But it was earlier, at Harvard University, when Simons’ creativity began to develop. He majored in visual and environmental studies, taking the courses because “it was really a studio art major. I was originally drawn to it because the courses didn’t conclude with exams, which I thought was seductive.”
He soon realized, however, that “not concluding with exams” didn’t mean less work. But with the encouragement of two instructors “who convinced me I had some creative/artistic mettle,” he plowed on. “I owe them a lot,” said Simons.
Simons’ first advertising stint was with the ad agency Hill, Holliday, Connors, Cosmopulos, Inc., where he was “completely enchanted by the environment and the creativity.”
“I had studied art and design, and the ad agency route seemed like a semi-responsible career strategy. Besides, my wife (we were married in college) had a great job, so I could afford [to] follow a dream.”
At Hill, Holliday, Connors, Cosmopulos, Inc., Simons became art director before moving on to Arnold & Company, where he later became associate director. “In 1981, he co-founded Rizzo, Simons, Cohn and in 1989, PARTNERS+simons, now one of the largest independent advertising and marketing services firms in New England, depending on who's counting,” says one website.
|Q. What do you do for fun?
A. I play guitar in an alt-folk rock band. Our CD (The Loomers’ Tomorrow Today) is available on iTunes, or you can check it out on Pandora.com. We’ve had the good fortune to play with John Mellencamp; we’ve played the Knitting Factory, Irving Plaza, and The Rock and Roll Hall of Fame as part of a Fortune Magazine program. What a gasser.
Q. What CD is in your CD player right now?
A. Kruder & Dorfmeister’s The K&D Sessions.
Q. What is the last magazine you read?
A. Hitting the Note (The Allman Brothers Band’s fan magazine) and The New Yorker.
Q. What is your favorite TV show?
A. The local news.
Q. Who is your role model?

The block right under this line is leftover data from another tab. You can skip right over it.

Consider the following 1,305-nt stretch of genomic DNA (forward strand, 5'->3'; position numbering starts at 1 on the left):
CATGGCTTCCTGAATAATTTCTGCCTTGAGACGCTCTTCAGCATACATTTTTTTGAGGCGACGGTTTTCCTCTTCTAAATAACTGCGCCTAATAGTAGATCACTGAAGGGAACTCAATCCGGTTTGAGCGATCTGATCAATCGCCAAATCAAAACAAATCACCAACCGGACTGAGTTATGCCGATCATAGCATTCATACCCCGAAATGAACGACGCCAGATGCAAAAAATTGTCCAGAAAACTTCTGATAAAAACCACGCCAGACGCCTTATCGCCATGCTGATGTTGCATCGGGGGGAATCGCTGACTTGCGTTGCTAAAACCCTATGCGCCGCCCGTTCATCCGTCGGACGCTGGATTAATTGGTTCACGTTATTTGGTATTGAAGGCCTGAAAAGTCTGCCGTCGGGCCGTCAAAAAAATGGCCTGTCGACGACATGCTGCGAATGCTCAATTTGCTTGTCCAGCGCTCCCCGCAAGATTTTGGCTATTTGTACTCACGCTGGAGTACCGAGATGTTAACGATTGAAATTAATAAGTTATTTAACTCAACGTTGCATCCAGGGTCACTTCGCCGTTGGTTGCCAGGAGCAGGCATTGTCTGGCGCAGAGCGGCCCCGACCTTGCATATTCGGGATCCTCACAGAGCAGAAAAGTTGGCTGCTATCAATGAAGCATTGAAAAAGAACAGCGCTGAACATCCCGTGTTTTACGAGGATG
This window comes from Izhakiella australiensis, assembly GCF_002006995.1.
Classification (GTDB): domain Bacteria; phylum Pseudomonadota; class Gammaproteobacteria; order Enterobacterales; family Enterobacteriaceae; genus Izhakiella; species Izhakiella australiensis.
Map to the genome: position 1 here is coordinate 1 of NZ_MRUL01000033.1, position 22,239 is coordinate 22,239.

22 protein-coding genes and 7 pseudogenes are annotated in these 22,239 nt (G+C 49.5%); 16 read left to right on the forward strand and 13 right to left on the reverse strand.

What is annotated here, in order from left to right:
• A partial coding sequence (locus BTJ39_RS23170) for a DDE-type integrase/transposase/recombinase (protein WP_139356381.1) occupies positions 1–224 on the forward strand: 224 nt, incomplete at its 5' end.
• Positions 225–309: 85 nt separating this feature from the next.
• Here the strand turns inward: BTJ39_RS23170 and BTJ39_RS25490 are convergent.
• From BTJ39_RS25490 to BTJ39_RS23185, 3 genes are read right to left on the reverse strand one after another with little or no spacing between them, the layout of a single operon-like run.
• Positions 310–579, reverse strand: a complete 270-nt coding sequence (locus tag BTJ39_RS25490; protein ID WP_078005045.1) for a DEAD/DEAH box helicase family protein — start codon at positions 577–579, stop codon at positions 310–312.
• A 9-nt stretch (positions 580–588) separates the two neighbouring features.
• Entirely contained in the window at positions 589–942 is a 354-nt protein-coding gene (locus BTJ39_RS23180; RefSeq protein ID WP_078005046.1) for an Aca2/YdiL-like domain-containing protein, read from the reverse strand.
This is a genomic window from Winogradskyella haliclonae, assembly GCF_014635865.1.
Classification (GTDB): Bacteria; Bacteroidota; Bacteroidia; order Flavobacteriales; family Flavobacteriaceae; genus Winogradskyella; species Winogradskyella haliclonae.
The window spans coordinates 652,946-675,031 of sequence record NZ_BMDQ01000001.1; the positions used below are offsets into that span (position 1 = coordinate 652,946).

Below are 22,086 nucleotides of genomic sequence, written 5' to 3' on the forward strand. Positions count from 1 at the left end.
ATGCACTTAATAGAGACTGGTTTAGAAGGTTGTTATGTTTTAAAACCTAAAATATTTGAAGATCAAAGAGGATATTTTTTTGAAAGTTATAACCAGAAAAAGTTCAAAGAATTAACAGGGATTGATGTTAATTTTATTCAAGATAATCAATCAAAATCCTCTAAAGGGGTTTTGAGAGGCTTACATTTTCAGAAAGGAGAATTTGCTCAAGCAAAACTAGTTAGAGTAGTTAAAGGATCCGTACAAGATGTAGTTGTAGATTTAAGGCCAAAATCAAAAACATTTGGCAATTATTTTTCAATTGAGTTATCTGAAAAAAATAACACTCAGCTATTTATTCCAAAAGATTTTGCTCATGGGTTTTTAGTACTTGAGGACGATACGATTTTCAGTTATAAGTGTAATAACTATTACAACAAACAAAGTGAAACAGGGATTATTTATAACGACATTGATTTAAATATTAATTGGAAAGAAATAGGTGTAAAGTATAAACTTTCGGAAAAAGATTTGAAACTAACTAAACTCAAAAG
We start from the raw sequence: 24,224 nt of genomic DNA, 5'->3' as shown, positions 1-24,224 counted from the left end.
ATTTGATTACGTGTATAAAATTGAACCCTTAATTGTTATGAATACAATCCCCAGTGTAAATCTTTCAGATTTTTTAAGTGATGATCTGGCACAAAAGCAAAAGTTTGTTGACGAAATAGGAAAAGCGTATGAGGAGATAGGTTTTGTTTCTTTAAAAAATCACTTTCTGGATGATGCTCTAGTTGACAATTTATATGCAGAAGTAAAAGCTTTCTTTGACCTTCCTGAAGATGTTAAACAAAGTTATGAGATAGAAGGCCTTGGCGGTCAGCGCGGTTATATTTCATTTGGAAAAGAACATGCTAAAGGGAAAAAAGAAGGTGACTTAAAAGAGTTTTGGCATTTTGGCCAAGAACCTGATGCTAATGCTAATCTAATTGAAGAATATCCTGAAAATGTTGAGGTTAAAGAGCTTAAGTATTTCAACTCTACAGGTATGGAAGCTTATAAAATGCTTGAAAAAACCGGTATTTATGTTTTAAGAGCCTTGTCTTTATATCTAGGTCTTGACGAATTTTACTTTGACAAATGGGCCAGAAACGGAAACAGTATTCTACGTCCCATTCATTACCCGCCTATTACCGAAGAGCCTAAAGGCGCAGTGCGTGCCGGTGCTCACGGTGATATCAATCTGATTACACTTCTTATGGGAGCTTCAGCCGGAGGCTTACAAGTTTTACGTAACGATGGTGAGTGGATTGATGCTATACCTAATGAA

A. My dad.
Simons, the current president and creative director of PARTNERS+simons, works with clientele involved in the healthcare, life sciences, technology, and financial services industries, including Blue Cross plans in Massachusetts and New Jersey, Agilent, EMC, and Sovereign Bank.
“I have a real skepticism about advertising as a cultural driver or societal influence,” admitted Simons. “I think that stuff is all about the creative conceit. I am much more interested, in this stage of my career, in honesty, authenticity, and, ultimately, credibility.”
Which is why, when asked about his favorite ads, Simons, instead of boasting about “advertising as a cultural driver,” explained how proud he is of PARTNERS+simons’s growth since 1989 and said the agency’s steady growth is a real testimony to “the insight in our organizing concept and our ability to evolve over time.”
Simons has the same attitude toward TiVo-entertainment will evolve over time.
“Creativity will become more relevant all over again, of course. But it’s not going to be just about entertainment, though entertainment will be very important,” said Simons. “We will have to strive for relevance and acknowledge the temporal nature of our creative products. The objects will no longer be long shelf lives of campaigns. The days of creating a campaign that runs for a year or five are going the way of the ghost.”
But there is one thing Simons could say has a “long shelf [life].” His advice.
“Your initial objective: a bad job at a great place is a lot better than a good job at a bad place. Make sure you get initial exposure to talented people, good work habits, and high ethical fiber.”